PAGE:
Lowe: Leinster move was the 'opportunity of a lifetime'
Any Leinster fans who have been getting up early to catch a glimpse of their incoming Kiwi signing James Lowe in Super Rugby will already be excited.
This morning, a wider audience tune in to watch the Maori All Blacks take on the Lions, and the Chiefs star will be lining up at full-back against three of his future team-mates, Tadhg Furlong, Johnny Sexton and Sean O'Brien.
The all-action athlete with a wide skill-set, a distinct running style and an even more distinct hairstyle has been lighting up the season in this part of the world, but the All Black queue is a long one, and when the Irish province came calling with an offer, the 24-year-old decided it was time to see the world.
He'll arrive in time to be one of the last 'Special Project' players under the three-year residency rules before qualification period is extended to five, but he's playing his international prospects by ear.
Instead, he's focusing on the move to the other side of the globe and a chance to experience something new.
"It came around quite quick. When you're looking at going overseas you have to do your homework, and all the homework I did, everything came back positive," he said.
"I've got two friends over there in Hayden Triggs and Jamison Gibson-Park, I spoke to both of them and they spoke very highly of the club, how professional it was and what a challenging environment it is.
"That's really what I'm looking for, I feel like I've got more to give back to the game, still being relatively young, and the opportunity of a lifetime came up in one of the coolest cities in the world. You can't turn that down.
"Everyone has said that there's so much going on in Dublin.
"So I am really looking forward to it, to challenging myself in a new environment and learning a lot about myself and travelling the world.
"If I'm lucky, I've got 10 years left in this game and I want to make the most of it."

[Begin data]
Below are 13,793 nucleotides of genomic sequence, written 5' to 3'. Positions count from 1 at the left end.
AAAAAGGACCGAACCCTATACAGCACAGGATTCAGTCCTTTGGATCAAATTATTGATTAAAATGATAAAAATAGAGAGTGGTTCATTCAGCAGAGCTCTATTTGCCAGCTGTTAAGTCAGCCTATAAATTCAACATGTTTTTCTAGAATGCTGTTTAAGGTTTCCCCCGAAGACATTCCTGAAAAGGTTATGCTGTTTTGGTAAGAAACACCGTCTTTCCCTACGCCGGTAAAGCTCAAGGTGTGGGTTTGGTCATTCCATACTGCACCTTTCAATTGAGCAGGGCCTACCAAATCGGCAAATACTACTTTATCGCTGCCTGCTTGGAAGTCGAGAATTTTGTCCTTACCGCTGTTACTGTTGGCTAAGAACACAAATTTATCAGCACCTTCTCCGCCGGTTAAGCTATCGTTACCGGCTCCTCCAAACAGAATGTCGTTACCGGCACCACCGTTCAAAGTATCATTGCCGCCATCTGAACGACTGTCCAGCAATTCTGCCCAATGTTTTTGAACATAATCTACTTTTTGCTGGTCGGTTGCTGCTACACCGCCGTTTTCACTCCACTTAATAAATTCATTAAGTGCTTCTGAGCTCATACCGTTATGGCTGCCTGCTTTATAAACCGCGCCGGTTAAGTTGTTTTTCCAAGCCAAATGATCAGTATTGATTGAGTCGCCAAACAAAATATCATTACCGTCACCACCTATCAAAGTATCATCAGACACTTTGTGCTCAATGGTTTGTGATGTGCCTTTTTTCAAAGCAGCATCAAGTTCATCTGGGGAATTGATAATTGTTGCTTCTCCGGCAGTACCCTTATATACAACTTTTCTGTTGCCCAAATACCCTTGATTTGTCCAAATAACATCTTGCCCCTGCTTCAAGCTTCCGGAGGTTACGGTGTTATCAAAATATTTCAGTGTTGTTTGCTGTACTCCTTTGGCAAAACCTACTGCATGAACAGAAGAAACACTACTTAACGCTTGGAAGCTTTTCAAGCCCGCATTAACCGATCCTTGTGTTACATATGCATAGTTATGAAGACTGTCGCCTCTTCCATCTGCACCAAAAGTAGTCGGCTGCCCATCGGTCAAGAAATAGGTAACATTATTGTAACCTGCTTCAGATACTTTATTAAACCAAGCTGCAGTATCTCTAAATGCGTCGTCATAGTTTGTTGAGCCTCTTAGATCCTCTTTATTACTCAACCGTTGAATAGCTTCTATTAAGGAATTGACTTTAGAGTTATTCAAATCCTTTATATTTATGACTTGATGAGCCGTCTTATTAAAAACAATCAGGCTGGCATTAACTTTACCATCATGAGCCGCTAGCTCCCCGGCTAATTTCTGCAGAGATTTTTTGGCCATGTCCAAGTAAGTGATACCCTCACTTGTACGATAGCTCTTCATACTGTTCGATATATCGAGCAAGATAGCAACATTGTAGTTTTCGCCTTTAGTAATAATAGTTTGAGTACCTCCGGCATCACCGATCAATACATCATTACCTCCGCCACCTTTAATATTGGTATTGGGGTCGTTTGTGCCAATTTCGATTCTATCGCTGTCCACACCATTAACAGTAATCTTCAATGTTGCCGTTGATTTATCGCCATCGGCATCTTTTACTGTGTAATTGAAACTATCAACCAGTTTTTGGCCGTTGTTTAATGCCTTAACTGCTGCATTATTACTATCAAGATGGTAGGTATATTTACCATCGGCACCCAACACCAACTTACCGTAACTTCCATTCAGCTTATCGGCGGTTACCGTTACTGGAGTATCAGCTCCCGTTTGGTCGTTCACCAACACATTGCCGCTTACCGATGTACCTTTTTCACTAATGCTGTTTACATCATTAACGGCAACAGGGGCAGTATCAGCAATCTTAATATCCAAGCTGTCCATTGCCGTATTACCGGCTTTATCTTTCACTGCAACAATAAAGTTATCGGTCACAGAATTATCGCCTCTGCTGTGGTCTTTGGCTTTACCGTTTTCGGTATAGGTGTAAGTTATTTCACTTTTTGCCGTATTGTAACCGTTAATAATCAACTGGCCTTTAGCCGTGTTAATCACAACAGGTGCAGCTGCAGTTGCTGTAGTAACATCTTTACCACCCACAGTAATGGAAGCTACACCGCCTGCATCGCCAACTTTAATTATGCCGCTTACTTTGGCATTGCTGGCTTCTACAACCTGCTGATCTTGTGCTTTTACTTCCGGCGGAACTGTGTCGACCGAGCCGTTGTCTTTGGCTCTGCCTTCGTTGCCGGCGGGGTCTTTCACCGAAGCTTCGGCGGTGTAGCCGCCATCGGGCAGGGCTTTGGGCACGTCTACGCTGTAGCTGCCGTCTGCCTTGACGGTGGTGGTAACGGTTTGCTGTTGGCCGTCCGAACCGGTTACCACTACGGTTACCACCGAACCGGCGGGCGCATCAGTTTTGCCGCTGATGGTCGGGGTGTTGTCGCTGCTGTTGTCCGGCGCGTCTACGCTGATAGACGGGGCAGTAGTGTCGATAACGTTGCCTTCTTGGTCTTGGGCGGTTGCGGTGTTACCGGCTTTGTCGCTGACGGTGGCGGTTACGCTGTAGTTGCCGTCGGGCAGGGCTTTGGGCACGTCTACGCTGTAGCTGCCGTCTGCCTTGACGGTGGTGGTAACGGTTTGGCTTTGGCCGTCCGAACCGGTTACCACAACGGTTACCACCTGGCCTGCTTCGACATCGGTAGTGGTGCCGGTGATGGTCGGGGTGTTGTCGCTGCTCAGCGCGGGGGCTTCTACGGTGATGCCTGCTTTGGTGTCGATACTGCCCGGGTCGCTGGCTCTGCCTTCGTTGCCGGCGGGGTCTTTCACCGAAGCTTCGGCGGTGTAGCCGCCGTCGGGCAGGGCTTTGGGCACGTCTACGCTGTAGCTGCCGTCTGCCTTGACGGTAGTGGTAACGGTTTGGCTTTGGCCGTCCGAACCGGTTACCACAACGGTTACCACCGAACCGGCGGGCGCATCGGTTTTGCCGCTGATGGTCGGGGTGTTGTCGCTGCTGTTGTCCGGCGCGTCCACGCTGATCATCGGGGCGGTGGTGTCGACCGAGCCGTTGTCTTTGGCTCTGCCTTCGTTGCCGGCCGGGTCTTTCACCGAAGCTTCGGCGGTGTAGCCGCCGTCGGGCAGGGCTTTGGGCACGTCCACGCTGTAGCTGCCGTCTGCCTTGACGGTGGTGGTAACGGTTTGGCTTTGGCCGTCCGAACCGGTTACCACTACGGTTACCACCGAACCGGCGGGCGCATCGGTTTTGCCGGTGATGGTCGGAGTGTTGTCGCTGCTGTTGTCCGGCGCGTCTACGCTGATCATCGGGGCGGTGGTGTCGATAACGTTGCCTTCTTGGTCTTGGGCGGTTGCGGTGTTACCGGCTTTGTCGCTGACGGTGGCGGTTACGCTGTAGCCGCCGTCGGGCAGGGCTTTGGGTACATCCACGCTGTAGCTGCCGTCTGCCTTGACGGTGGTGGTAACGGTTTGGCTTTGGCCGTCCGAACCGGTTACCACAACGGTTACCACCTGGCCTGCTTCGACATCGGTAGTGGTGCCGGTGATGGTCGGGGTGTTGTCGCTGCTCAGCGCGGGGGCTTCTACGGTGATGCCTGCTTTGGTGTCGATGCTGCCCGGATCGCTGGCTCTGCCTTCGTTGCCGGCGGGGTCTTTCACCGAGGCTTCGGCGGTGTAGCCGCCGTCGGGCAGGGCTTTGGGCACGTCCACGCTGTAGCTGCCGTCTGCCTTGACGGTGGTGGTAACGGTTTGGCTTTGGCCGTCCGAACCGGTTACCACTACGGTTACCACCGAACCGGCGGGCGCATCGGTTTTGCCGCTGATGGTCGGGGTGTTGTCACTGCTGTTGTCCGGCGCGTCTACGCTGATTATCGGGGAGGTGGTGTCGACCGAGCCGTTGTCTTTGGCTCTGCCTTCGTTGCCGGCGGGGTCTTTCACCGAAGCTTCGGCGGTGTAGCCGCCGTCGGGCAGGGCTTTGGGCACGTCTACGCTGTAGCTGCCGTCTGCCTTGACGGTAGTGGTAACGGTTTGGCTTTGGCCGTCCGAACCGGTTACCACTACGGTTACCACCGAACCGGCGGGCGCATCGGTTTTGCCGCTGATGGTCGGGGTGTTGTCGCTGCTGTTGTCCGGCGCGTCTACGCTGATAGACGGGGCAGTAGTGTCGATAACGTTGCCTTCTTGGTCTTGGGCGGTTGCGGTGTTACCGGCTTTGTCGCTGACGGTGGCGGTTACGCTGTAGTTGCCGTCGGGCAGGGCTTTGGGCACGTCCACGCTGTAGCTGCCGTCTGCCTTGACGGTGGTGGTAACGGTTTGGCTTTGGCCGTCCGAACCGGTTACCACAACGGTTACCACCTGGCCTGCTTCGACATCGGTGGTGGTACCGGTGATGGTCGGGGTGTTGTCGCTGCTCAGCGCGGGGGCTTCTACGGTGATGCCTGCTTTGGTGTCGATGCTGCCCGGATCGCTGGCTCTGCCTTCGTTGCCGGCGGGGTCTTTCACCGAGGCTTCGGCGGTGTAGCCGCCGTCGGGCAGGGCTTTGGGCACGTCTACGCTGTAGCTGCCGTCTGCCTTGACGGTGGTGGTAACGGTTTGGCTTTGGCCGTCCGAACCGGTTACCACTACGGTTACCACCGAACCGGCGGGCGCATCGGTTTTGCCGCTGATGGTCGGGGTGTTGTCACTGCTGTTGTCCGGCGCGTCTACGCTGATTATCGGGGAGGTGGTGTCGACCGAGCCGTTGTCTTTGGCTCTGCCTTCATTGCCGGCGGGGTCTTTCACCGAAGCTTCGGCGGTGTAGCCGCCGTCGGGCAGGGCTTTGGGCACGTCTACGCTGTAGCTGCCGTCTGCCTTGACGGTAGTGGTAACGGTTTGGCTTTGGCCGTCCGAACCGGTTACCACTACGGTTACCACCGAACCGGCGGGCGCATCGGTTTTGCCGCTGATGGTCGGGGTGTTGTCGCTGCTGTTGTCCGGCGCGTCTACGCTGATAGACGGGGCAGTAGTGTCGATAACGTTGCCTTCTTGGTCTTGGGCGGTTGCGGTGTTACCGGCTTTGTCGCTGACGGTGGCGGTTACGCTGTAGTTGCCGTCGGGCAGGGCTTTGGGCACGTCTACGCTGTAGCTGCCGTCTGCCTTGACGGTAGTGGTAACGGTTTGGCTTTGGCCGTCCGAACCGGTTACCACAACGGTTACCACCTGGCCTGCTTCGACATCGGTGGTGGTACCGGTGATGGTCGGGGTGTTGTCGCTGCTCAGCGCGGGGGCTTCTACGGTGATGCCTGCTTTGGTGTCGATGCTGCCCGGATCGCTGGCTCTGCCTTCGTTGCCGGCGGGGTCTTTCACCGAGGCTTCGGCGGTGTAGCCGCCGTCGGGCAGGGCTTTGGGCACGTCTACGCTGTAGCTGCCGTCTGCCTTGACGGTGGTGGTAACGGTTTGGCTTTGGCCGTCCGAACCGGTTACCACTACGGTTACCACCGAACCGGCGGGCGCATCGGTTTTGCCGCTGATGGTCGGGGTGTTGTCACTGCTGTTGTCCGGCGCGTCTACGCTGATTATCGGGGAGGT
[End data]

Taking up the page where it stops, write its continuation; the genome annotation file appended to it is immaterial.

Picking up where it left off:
Although he has represented the Maori before - his only previous visit to Ireland was on their tour last November - he knew that an All Black call was unlikely, given the calibre of player he's competing against in the back-three.
He could follow in the foot-steps of fellow New Zealander Jared Payne and qualify for his adopted country in a 2020, but he's keeping his options open.
"I feel I've been playing probably at the best that I have been for a couple of years now, and there's a bit of a log-jam up top, and a great opportunity came up with a club that everyone speaks so highly of," he said last week.
"It's only three years… I'll be 27, 28, and then I'll reassess where I'm at - if I'm happy over there, if I'm not. If I feel I can still give more back in New Zealand then who knows, I could be back.
"It's a good chance to travel the world while I'm still young.
"It's an exciting prospect, it's something I don't really think about too much - you can't, as soon as your head's on that plane you're going to be on the back-burner."
Part of the reason there was some haste in making what will be a lucrative move north is Lowe's personal circumstances.
You wouldn't know it when he is breaking the line and off-loading freely, but he is playing with rheumatoid arthritis which affects his recovery and could one day bring his career to a premature end.
But he is a determined sort. When he was a teenager, the condition left him bed-ridden and writhing in agony but he has overcome it with a combination of his own mental strength and the marvels of medicine to forge ahead with his professional career.
"It's something I live with," he told stuff.co.nz last March.
"It takes me a wee bit longer to recover from such a physical sport, but I'm still able to perform, to train and get through absolutely everything.
"As long as my body holds up I'll keep playing rugby."
No player has made more clean breaks than Lowe's 33 this Super Rugby season, while his 11 tries are bettered only by two players.
The Lions will be watching him closely this morning as they look to get back to winning ways.
For Leinster fans, it's time to get excited about the flying Tasman native who will arrive in Ireland next autumn.